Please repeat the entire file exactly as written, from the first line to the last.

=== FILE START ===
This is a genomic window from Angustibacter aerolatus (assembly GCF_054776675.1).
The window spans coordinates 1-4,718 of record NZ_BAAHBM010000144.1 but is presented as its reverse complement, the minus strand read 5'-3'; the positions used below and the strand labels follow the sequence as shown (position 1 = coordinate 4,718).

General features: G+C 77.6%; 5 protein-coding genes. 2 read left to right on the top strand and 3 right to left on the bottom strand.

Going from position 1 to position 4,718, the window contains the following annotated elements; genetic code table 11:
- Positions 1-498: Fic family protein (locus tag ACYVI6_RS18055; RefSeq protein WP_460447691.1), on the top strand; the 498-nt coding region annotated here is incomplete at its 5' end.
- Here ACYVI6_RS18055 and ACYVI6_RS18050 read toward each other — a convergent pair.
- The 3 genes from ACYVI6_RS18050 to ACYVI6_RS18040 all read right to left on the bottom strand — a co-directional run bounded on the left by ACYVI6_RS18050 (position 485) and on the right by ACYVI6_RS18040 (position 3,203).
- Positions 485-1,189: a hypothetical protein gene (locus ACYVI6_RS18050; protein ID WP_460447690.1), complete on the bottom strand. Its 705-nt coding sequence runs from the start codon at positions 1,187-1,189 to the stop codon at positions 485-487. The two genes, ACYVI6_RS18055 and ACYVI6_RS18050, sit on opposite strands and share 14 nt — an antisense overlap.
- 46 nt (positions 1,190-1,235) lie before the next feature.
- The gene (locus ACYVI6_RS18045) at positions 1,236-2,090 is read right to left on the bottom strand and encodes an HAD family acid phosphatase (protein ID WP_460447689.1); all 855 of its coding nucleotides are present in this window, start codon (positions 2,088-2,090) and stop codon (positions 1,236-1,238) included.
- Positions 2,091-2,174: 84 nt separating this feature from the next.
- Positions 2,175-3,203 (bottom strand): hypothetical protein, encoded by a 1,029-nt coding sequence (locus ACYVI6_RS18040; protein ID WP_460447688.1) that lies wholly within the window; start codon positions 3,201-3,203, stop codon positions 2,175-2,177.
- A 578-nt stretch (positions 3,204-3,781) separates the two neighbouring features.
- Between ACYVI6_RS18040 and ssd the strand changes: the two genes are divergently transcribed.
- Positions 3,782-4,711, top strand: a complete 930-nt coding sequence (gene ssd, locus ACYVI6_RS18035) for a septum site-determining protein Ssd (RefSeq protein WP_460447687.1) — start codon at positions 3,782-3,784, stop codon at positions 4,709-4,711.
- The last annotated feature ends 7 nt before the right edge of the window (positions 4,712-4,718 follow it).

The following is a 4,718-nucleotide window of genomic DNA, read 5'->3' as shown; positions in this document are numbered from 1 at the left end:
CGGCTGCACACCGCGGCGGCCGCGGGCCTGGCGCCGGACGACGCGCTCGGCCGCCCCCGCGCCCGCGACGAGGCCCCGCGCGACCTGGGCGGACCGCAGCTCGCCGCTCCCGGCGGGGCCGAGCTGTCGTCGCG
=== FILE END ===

This is a genomic window from Angustibacter aerolatus (assembly GCF_054776675.1).
The window spans coordinates 1-4,718 of record NZ_BAAHBM010000144.1 but is presented as its reverse complement, the minus strand read 5'-3'; the positions used below and the strand labels follow the sequence as shown (position 1 = coordinate 4,718).

General features: G+C 77.6%; 5 protein-coding genes. 2 read left to right on the top strand and 3 right to left on the bottom strand.

Going from position 1 to position 4,718, the window contains the following annotated elements; genetic code table 11:
- Positions 1-498: Fic family protein (locus tag ACYVI6_RS18055; RefSeq protein WP_460447691.1), on the top strand; the 498-nt coding region annotated here is incomplete at its 5' end.
- Here ACYVI6_RS18055 and ACYVI6_RS18050 read toward each other — a convergent pair.
- The 3 genes from ACYVI6_RS18050 to ACYVI6_RS18040 all read right to left on the bottom strand — a co-directional run bounded on the left by ACYVI6_RS18050 (position 485) and on the right by ACYVI6_RS18040 (position 3,203).
- Positions 485-1,189: a hypothetical protein gene (locus ACYVI6_RS18050; protein ID WP_460447690.1), complete on the bottom strand. Its 705-nt coding sequence runs from the start codon at positions 1,187-1,189 to the stop codon at positions 485-487. The two genes, ACYVI6_RS18055 and ACYVI6_RS18050, sit on opposite strands and share 14 nt — an antisense overlap.
- 46 nt (positions 1,190-1,235) lie before the next feature.
- The gene (locus ACYVI6_RS18045) at positions 1,236-2,090 is read right to left on the bottom strand and encodes an HAD family acid phosphatase (protein ID WP_460447689.1); all 855 of its coding nucleotides are present in this window, start codon (positions 2,088-2,090) and stop codon (positions 1,236-1,238) included.
- Positions 2,091-2,174: 84 nt separating this feature from the next.
- Positions 2,175-3,203 (bottom strand): hypothetical protein, encoded by a 1,029-nt coding sequence (locus ACYVI6_RS18040; protein ID WP_460447688.1) that lies wholly within the window; start codon positions 3,201-3,203, stop codon positions 2,175-2,177.
- A 578-nt stretch (positions 3,204-3,781) separates the two neighbouring features.
- Between ACYVI6_RS18040 and ssd the strand changes: the two genes are divergently transcribed.
- Positions 3,782-4,711, top strand: a complete 930-nt coding sequence (gene ssd, locus ACYVI6_RS18035) for a septum site-determining protein Ssd (RefSeq protein WP_460447687.1) — start codon at positions 3,782-3,784, stop codon at positions 4,709-4,711.
- The last annotated feature ends 7 nt before the right edge of the window (positions 4,712-4,718 follow it).

The following is a 4,718-nucleotide window of genomic DNA, read 5'->3' as shown; positions in this document are numbered from 1 at the left end:
CGGCTGCACACCGCGGCGGCCGCGGGCCTGGCGCCGGACGACGCGCTCGGCCGCCCCCGCGCCCGCGACGAGGCCCCGCGCGACCTGGGCGGACCGCAGCTCGCCGCTCCCGGCGGGGCCGAGCTGTCGTCGCG